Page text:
Known as the “great mimic,” pheochromocytoma is rare and difficult to diagnose. When a pheochromocytoma begins to cause end-organ damage, it becomes pheochromocytoma multisystem crisis, an even more rare and deadly diagnosis.
N.R., a 63-year old man, presented to the emergency department 1 day after receiving a cortisone injection for a nondisplaced wrist fracture. His chief concern was a “racing heart and chest pressure.” N.R. was admitted to the telemetry unit after routine electrocardiography showed atrial fibrillation and elevated blood pressure. Symptoms quickly progressed, and N.R. was transferred to the intensive care unit where he received noninvasive positive pressure ventilation.
A computed tomography scan revealed a 7-cm right intra-adrenal mass, and an echocardiogram showed a markedly reduced ejection fraction. N.R. received a preliminary diagnosis of pheochromocytoma multisystem crisis, although confirmatory laboratory test results were pending. N.R. became progressively more hemodynamically unstable and his respiratory status worsened, and by the end of hospital day 2 he had been intubated and was receiving multiple vasoactive medications intravenously. On hospital day 7, N.R. was transferred to a facility for definitive surgical intervention.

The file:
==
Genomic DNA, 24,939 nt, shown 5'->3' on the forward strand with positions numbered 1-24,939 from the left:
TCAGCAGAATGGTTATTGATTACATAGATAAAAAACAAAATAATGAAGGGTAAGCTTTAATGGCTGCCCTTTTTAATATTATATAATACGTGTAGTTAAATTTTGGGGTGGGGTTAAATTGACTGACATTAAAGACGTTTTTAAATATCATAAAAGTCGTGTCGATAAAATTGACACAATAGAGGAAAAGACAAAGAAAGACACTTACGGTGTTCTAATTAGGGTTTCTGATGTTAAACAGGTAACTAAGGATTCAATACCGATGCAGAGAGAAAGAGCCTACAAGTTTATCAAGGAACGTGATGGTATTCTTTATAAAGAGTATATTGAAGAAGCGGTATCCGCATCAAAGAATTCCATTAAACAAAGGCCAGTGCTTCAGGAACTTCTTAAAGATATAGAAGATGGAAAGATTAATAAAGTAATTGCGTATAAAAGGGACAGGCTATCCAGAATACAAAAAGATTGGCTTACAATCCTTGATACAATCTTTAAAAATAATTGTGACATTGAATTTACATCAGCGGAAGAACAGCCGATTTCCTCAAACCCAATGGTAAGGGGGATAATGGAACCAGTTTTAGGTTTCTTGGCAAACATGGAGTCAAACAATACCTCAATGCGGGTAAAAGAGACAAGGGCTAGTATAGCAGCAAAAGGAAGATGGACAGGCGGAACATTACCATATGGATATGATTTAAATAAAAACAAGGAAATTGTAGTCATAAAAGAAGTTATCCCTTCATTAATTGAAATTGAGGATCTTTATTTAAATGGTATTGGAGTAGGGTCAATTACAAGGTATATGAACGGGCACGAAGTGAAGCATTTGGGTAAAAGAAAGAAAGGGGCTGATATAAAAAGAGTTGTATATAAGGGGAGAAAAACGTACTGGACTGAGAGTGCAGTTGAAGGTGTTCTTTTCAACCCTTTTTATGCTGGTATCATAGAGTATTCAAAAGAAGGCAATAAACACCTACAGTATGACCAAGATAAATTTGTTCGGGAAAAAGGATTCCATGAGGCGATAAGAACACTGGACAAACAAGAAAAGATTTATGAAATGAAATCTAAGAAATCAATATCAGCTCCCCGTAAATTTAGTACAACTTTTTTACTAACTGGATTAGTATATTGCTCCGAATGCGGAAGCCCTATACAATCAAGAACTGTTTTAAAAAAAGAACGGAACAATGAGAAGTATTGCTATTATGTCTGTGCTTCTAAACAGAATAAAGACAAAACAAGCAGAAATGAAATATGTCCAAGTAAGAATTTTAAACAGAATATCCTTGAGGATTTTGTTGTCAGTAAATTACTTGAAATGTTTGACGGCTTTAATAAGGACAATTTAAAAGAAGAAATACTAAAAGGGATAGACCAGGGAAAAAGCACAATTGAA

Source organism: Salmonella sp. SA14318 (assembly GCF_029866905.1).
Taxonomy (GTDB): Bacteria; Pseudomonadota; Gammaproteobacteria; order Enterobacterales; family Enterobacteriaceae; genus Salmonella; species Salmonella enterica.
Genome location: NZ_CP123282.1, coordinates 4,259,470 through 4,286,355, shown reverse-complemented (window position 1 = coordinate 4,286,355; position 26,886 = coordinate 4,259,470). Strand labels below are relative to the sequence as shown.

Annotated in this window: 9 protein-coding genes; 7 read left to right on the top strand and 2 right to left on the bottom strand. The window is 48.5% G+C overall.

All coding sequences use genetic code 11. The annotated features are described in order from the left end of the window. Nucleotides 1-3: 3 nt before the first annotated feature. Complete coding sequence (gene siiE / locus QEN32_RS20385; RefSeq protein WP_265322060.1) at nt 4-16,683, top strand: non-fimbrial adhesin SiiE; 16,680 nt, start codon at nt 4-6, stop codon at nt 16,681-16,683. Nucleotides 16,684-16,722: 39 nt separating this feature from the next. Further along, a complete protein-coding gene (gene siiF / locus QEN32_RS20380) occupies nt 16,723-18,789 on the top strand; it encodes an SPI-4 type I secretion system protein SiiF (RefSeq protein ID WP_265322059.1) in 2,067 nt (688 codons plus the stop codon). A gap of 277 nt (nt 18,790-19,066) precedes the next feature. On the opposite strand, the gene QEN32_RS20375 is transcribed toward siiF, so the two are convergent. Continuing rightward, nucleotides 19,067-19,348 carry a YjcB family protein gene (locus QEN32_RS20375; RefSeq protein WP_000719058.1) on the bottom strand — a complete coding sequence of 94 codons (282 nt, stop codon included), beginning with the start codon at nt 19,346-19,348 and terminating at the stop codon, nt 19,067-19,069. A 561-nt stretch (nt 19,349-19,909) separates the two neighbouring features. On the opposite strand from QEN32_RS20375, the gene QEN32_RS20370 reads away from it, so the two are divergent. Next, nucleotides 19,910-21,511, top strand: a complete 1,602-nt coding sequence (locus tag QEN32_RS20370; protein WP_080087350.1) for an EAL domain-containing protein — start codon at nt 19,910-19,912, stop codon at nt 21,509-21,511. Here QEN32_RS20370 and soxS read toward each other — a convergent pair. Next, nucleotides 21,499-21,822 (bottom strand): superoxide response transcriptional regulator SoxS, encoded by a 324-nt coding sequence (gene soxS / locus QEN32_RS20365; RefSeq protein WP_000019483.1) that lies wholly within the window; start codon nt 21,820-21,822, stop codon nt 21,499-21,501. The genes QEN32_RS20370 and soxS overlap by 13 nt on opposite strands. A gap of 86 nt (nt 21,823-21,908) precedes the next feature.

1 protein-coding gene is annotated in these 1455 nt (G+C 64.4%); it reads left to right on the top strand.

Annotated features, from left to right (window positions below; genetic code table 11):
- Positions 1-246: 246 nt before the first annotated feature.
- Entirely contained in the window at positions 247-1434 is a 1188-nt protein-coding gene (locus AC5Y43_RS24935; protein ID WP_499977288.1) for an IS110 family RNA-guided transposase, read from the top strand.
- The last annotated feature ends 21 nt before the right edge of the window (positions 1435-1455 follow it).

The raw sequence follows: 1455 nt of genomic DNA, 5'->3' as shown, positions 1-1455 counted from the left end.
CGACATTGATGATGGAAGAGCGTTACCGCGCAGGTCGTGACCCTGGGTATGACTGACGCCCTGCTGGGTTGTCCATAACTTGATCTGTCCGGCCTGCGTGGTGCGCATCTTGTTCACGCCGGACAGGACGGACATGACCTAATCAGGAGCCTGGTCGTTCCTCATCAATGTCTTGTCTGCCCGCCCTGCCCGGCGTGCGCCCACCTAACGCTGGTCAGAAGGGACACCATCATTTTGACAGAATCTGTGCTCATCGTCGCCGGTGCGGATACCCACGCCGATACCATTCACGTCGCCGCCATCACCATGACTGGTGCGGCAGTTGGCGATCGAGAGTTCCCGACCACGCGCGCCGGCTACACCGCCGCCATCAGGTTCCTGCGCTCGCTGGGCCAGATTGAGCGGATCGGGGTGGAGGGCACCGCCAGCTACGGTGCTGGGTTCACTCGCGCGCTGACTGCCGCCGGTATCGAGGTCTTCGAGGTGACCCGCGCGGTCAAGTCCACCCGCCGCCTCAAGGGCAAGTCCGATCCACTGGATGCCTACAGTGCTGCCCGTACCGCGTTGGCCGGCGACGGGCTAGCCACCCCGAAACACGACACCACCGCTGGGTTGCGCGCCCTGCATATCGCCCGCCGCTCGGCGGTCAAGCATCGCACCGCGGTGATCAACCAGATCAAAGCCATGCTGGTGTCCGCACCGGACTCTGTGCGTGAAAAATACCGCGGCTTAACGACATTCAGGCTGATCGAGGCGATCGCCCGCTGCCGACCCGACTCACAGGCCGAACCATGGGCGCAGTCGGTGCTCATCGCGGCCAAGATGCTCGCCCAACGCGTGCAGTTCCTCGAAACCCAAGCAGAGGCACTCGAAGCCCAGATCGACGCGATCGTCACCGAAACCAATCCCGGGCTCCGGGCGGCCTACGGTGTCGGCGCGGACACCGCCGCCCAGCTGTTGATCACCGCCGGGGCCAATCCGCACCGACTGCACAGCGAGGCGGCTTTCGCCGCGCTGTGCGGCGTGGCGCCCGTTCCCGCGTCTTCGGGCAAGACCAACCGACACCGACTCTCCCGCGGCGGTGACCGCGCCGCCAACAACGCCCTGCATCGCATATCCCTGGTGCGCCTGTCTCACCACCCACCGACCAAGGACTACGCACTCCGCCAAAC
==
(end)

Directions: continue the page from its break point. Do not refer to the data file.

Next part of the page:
This case represents the importance of timely interventions by nursing staff, clear communication between staff on different shifts, and real-time education by physicians to nursing staff. This collaborative milieu empowered nurses to use their experience and critical thinking to make clinical decisions in providing care.